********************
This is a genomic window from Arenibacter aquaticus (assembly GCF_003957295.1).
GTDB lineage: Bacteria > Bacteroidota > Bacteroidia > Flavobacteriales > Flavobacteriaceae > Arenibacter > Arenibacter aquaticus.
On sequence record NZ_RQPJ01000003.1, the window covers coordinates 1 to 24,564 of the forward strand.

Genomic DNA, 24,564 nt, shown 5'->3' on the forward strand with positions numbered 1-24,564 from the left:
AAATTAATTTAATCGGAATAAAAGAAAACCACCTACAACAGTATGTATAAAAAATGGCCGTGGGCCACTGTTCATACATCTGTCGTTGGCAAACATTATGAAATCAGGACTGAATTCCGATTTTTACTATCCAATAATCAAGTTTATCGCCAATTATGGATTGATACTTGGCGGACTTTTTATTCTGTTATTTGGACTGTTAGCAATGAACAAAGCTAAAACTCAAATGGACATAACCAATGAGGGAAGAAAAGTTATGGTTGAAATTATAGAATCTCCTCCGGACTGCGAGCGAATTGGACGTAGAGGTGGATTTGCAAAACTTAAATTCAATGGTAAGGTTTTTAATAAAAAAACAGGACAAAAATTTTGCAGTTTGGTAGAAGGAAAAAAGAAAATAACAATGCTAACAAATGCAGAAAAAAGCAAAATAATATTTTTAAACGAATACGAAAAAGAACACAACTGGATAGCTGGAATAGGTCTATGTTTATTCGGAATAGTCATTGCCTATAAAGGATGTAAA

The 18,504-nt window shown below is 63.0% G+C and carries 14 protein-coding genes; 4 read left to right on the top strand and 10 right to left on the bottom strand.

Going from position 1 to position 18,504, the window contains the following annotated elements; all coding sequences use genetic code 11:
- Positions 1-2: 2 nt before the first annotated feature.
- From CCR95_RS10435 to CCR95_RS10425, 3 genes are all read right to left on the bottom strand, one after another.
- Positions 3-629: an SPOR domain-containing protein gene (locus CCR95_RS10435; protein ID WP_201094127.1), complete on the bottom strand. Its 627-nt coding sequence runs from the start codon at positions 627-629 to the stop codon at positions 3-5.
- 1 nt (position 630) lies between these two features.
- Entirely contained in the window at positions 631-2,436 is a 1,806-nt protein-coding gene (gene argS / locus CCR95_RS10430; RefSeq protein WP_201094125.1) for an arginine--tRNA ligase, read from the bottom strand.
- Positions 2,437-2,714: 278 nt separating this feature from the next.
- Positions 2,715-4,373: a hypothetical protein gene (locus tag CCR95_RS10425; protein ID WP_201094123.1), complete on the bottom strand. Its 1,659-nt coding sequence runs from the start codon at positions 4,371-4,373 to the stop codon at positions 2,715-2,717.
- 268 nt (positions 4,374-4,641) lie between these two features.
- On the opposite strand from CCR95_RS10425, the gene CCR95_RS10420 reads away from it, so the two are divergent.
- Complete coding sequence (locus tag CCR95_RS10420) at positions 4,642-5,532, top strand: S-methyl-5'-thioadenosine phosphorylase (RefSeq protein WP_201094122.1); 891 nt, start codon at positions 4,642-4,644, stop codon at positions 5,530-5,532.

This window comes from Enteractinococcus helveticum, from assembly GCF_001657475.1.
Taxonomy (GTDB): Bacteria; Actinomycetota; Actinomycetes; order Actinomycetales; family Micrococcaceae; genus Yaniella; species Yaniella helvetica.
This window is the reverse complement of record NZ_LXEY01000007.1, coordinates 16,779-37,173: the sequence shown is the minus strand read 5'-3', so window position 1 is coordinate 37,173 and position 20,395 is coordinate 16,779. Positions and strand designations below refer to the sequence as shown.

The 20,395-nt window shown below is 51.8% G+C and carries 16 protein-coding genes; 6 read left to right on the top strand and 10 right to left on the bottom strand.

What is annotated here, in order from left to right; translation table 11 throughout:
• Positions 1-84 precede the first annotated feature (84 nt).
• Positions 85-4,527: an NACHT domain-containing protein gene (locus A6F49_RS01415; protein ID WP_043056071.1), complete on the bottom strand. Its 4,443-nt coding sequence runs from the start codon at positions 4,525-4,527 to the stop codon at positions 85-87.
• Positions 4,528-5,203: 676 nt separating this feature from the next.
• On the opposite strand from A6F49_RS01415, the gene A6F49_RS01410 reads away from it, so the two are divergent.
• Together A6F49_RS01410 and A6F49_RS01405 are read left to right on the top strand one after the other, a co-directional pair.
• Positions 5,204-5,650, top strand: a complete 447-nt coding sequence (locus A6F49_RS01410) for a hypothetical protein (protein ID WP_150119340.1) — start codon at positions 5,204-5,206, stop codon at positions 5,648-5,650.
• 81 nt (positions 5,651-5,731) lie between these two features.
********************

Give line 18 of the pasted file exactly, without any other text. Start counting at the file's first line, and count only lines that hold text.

This window comes from Enteractinococcus helveticum, from assembly GCF_001657475.1.